The sitar is a stringed instrument that is played by plucking. It is dominant in Hindustani classical music and has been around starting from the Middle Ages. It uses sympathetic strings which is common in Indian musical instruments. It also has a gourd resonating cavity and an extensive hollow neck.

The sitar came into the western musical industry when Pandit Ravi Shankar used it in his works. Following this, The Rolling Stones also put the sitar into action in the song Paint It, Black.

Origin

The sitars came from the Indo-Pakistan subcontinent during the late Mogul era. For hundreds of years, its predecessors, the Persian lutes, were used in the Mogul courts. It is stated by the Sangeet Sudarshana that the sitar was invented by Amir Khusru in the 1700’s. The Persian setar was his basis for naming this instrument.

There are a lot of theories about the origin of the sitar. Unfortunately, most of which are historically inaccurate and, thus, impossible.

The most common theory is that Amir Khusru invented the sitar around 1300 AD. This is a different Amir Khusru from the one stated above. The Amir Khusru of the 1300 AD was a popular personality and is an image for the Hindustani Sangeet. However, this theory has no historical basis because there was no evidence of the existence of the sitar before the fall of the Moghul Empire.

Another theory is that the ancient veenas like the rudra vina were the parents of the sitar. The rudra vina is clearly a stick zither which is in contrast with the sitar which is a lute. Other than that, the materials and construction of the two instruments were also different so this theory is not likely to be true.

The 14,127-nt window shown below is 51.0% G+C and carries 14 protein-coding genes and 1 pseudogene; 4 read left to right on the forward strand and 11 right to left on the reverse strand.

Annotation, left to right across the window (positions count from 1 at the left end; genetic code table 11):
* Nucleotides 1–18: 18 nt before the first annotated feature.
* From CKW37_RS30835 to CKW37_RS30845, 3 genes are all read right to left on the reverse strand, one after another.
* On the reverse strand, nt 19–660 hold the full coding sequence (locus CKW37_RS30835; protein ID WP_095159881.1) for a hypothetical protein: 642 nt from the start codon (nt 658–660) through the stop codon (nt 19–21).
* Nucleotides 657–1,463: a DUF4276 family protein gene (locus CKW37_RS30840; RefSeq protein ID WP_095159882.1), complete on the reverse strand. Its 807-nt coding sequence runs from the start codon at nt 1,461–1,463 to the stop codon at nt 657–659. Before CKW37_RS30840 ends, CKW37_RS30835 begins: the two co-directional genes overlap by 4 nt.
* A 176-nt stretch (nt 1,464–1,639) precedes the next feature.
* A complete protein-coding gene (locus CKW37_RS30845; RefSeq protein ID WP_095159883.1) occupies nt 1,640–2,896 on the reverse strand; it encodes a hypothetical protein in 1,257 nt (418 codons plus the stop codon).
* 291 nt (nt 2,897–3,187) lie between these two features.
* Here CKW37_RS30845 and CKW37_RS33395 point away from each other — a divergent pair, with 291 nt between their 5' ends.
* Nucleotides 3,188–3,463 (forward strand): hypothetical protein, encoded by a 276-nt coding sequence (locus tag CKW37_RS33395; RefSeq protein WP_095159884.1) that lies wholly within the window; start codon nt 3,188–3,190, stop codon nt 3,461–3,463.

Parts

The many parts of the sitar are the kuntis or tuning pegs, drone strings, tumba or gourd, baj tar or playing string, tarafdar or sympathetic strings, dandi or neck, parda or frets, gulu or cowl, ghoraj or bridge, tuning beads, tabkandi or face plate, and kaddu or resonator.

Playing the sitar

The instrument should be placed between the player’s right knee and left foot with the left leg under the former. This position allows the player’s hands to move freely without holding the sitar’s weight. The thumb is positioned on the fretboard’s top while the string is being plucked using a mizraab or pick. The player frequently only uses the middle and index fingers to pluck but he also occasionally uses the ring finger.

There is a technique called meanding wherein the player pulls down the main string over the lower part of the curved frets of the sitar. With this, the musician could reach a seven semitone range of notes set to a microtone.

The sitar in jazz music

The fusion of Western jazz and Indian classical music stems back from the 1950’s to the 1960’s. This was when expert musicians of the Indian classics like Rabi Shankar collaborated with jazz musicians like Bud Shank and Tony Scott.

A few examples of the use of the sitar in jazz music are the works of John Mayer, the Silent Trees Falling by Andrew Cheshire, and the Cloud Dance by Collin Walcott.